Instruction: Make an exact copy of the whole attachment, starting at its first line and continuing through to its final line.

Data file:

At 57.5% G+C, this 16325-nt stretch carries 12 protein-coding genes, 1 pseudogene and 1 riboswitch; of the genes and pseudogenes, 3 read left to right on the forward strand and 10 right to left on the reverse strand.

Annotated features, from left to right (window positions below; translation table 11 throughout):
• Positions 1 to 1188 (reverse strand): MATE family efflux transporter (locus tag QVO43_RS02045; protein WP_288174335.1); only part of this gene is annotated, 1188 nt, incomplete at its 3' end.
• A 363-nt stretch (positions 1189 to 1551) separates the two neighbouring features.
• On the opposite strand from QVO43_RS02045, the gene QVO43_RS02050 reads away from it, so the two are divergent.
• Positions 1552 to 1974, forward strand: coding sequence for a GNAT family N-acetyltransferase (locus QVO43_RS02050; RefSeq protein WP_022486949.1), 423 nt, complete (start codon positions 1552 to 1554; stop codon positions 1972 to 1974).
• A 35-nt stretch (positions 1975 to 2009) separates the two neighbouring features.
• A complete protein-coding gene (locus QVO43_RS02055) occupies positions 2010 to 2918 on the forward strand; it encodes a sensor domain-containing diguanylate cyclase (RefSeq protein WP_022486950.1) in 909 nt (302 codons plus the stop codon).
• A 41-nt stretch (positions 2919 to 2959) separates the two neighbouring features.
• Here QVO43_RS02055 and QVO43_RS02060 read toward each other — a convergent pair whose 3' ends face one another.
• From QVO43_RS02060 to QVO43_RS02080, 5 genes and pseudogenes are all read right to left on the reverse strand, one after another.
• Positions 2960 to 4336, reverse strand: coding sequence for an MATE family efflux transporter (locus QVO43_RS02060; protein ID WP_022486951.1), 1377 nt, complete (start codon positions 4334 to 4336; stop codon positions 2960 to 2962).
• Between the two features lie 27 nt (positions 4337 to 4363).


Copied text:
At 57.5% G+C, this 16325-nt stretch carries 12 protein-coding genes, 1 pseudogene and 1 riboswitch; of the genes and pseudogenes, 3 read left to right on the forward strand and 10 right to left on the reverse strand.

Annotated features, from left to right (window positions below; translation table 11 throughout):
• Positions 1 to 1188 (reverse strand): MATE family efflux transporter (locus tag QVO43_RS02045; protein WP_288174335.1); only part of this gene is annotated, 1188 nt, incomplete at its 3' end.
• A 363-nt stretch (positions 1189 to 1551) separates the two neighbouring features.
• On the opposite strand from QVO43_RS02045, the gene QVO43_RS02050 reads away from it, so the two are divergent.
• Positions 1552 to 1974, forward strand: coding sequence for a GNAT family N-acetyltransferase (locus QVO43_RS02050; RefSeq protein WP_022486949.1), 423 nt, complete (start codon positions 1552 to 1554; stop codon positions 1972 to 1974).
• A 35-nt stretch (positions 1975 to 2009) separates the two neighbouring features.
• A complete protein-coding gene (locus QVO43_RS02055) occupies positions 2010 to 2918 on the forward strand; it encodes a sensor domain-containing diguanylate cyclase (RefSeq protein WP_022486950.1) in 909 nt (302 codons plus the stop codon).
• A 41-nt stretch (positions 2919 to 2959) separates the two neighbouring features.
• Here QVO43_RS02055 and QVO43_RS02060 read toward each other — a convergent pair whose 3' ends face one another.
• From QVO43_RS02060 to QVO43_RS02080, 5 genes and pseudogenes are all read right to left on the reverse strand, one after another.
• Positions 2960 to 4336, reverse strand: coding sequence for an MATE family efflux transporter (locus QVO43_RS02060; protein ID WP_022486951.1), 1377 nt, complete (start codon positions 4334 to 4336; stop codon positions 2960 to 2962).
• Between the two features lie 27 nt (positions 4337 to 4363).